Wine Tastings: Finding Cheap Wine That You Like

By Carlos Portocarrero on 2 July 2009 8 comments
Photo: Wine tasting

Say you want to have yourself a drink—whether it's because work has been rough or the kids have been especially bad—without spending a ton of money. You'll find tons of advice on how to save money on booze. From BYOBs to specific recommendations for wine.

Let's say you've moved on from the days of buying dirt-cheap 30-packs of beer and want to be a little classy. So you decide to get some wine.

Let's be honest: most of us browse for wine at a restaurant (or at the liquor store) and don't have a clue. Then there is the waiter, who is just trying to be helpful: The 2001 Bordeaux is just fabulous!

It may be fabulous but you just might not like it.

There are also tons of books out there listing cheap wine that has already been through exhaustive testing and tasting from wine experts. Books like The Wine Trials, which a friend gave me and is very helpful but still doesn't do the trick.

The problem with wine is that it's a very fickle beast. You may find a bottle of wine to be really fantastic and tasty (official wine-expert terms, fyi), while critics and experts think it's trash. Does it matter? Nope.* If you like it, that's all that counts—it'll still get you just as buzzed as the fancy, expensive stuff.

The only real way (and the best way) to find cheap wine that you know you'll like is to taste as many as you can without spending a lot of money. That's where wine tastings come into play.

I just attended my first one a couple of weeks ago and here's how they all basically work:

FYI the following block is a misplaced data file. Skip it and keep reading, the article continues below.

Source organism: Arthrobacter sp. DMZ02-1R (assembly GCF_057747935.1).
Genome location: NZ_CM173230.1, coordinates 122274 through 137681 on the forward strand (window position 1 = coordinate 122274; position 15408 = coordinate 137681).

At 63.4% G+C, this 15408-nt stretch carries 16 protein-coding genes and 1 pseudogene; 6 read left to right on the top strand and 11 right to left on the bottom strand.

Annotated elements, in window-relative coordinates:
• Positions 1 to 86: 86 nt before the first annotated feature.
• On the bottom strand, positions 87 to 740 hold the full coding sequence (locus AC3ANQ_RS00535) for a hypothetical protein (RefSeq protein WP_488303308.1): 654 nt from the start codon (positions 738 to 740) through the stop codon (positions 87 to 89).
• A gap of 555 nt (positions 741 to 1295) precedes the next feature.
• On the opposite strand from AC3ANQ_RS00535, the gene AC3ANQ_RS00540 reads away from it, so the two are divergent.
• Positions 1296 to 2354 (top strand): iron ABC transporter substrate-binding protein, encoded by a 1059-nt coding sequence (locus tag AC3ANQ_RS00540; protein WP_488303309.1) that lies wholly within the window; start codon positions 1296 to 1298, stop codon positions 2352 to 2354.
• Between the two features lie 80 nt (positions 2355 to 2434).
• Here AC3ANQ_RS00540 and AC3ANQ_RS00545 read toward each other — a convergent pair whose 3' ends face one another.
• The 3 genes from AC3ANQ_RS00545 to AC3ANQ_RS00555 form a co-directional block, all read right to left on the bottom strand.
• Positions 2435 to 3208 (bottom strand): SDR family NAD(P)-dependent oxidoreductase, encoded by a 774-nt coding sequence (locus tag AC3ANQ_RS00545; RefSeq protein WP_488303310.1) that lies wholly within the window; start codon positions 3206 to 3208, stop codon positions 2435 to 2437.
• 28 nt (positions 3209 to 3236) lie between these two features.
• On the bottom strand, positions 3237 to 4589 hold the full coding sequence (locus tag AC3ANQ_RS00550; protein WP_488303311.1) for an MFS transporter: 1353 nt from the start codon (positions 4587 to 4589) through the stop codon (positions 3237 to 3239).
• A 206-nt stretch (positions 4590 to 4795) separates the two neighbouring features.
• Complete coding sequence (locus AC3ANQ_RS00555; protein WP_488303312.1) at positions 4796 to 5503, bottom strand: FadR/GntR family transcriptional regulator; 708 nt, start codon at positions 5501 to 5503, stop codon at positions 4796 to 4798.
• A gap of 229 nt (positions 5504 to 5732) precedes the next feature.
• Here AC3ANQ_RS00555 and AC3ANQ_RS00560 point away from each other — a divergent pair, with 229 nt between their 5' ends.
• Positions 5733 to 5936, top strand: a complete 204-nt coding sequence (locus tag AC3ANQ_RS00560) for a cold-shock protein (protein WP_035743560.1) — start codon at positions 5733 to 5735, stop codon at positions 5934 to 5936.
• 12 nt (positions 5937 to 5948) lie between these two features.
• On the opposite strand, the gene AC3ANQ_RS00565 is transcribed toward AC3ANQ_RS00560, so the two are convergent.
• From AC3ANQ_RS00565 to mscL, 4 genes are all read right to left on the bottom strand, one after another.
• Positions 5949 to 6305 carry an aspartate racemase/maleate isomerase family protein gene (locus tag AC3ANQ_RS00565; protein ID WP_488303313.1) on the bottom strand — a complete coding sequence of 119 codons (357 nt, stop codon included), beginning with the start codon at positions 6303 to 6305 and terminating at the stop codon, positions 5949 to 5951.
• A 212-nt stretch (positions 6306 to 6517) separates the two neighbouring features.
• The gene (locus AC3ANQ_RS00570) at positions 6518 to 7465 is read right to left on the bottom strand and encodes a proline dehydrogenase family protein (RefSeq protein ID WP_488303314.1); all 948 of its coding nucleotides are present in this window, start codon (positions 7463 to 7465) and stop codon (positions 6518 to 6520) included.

• You get a glass and a menu
  • A person who knows all the wineries' wines runs through the selection
  • You're told to taste them from sweetest to not so sweet
  • You get a certain number of picks for free (we got six)
  • You get a pour and you smell the wine
  • You take a sip
  • You figure out if you like it or not
  • You repeat
  • You feel very happy

Some people spit the wine out into a spittoon (do NOT mistake your glass for that!) but most people just drink it. I've only been to a few, but the whole thing is a lot of fun.

I'm no expert, but here are my tips to getting the most out of the experience:

  1. Take notes: they'll give you a pencil and that menu of options—rank the wines and put stars next to the ones you really like. Something so you'll remember because after six types of wines they'll start to look the same on paper.
  2. Talk about it: you'll see your language start to get very weird when you're talking about how wines taste—that's OK. Sometimes a word someone else uses ("Blustery") will make sense to you and describe the wine perfectly. Write it down.
  3. Ask questions: the people working there love to talk about this stuff, so ask away.
  4. Go to a bunch of wineries at a time: Hit up three or four wineries in a day and you'll have tasted 18 different types of wine—plenty of choices to find something you like and want to buy without busting the bank.

Wine isn't for everyone—but that's mostly because people are intimidated by what they don't know. Wineries are the perfect antidote: you'll have a chance to taste a bunch of different wines and figure out what you like and don't like. Forget about what the experts say—follow your instincts and your taste buds.